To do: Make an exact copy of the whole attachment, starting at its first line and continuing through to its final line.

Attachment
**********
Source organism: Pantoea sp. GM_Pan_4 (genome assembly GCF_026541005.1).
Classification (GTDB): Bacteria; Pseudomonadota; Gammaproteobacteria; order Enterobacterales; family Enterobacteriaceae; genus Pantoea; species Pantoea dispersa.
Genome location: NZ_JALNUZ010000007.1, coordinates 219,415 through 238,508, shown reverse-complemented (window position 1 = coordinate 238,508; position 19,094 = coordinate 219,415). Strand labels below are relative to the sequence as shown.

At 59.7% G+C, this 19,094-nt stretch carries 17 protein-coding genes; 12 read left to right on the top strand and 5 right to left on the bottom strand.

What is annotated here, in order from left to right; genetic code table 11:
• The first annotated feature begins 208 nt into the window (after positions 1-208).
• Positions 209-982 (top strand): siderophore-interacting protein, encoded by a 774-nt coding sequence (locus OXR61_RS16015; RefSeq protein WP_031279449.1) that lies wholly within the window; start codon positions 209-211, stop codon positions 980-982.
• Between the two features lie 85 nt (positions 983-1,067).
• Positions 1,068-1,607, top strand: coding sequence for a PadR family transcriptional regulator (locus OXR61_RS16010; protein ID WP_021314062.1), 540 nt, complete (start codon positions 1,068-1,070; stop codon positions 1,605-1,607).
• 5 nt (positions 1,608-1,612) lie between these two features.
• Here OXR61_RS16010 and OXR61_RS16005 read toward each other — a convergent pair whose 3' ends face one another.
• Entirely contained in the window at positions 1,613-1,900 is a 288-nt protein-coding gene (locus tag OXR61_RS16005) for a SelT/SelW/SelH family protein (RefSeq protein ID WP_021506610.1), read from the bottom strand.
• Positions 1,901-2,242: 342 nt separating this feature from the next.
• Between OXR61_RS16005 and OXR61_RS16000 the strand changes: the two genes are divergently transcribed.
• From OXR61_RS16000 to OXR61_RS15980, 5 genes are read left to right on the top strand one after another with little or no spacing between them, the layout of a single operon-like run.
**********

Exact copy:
Source organism: Pantoea sp. GM_Pan_4 (genome assembly GCF_026541005.1).
Classification (GTDB): Bacteria; Pseudomonadota; Gammaproteobacteria; order Enterobacterales; family Enterobacteriaceae; genus Pantoea; species Pantoea dispersa.
Genome location: NZ_JALNUZ010000007.1, coordinates 219,415 through 238,508, shown reverse-complemented (window position 1 = coordinate 238,508; position 19,094 = coordinate 219,415). Strand labels below are relative to the sequence as shown.

At 59.7% G+C, this 19,094-nt stretch carries 17 protein-coding genes; 12 read left to right on the top strand and 5 right to left on the bottom strand.

What is annotated here, in order from left to right; genetic code table 11:
• The first annotated feature begins 208 nt into the window (after positions 1-208).
• Positions 209-982 (top strand): siderophore-interacting protein, encoded by a 774-nt coding sequence (locus OXR61_RS16015; RefSeq protein WP_031279449.1) that lies wholly within the window; start codon positions 209-211, stop codon positions 980-982.
• Between the two features lie 85 nt (positions 983-1,067).
• Positions 1,068-1,607, top strand: coding sequence for a PadR family transcriptional regulator (locus OXR61_RS16010; protein ID WP_021314062.1), 540 nt, complete (start codon positions 1,068-1,070; stop codon positions 1,605-1,607).
• 5 nt (positions 1,608-1,612) lie between these two features.
• Here OXR61_RS16010 and OXR61_RS16005 read toward each other — a convergent pair whose 3' ends face one another.
• Entirely contained in the window at positions 1,613-1,900 is a 288-nt protein-coding gene (locus tag OXR61_RS16005) for a SelT/SelW/SelH family protein (RefSeq protein ID WP_021506610.1), read from the bottom strand.
• Positions 1,901-2,242: 342 nt separating this feature from the next.
• Between OXR61_RS16005 and OXR61_RS16000 the strand changes: the two genes are divergently transcribed.
• From OXR61_RS16000 to OXR61_RS15980, 5 genes are read left to right on the top strand one after another with little or no spacing between them, the layout of a single operon-like run.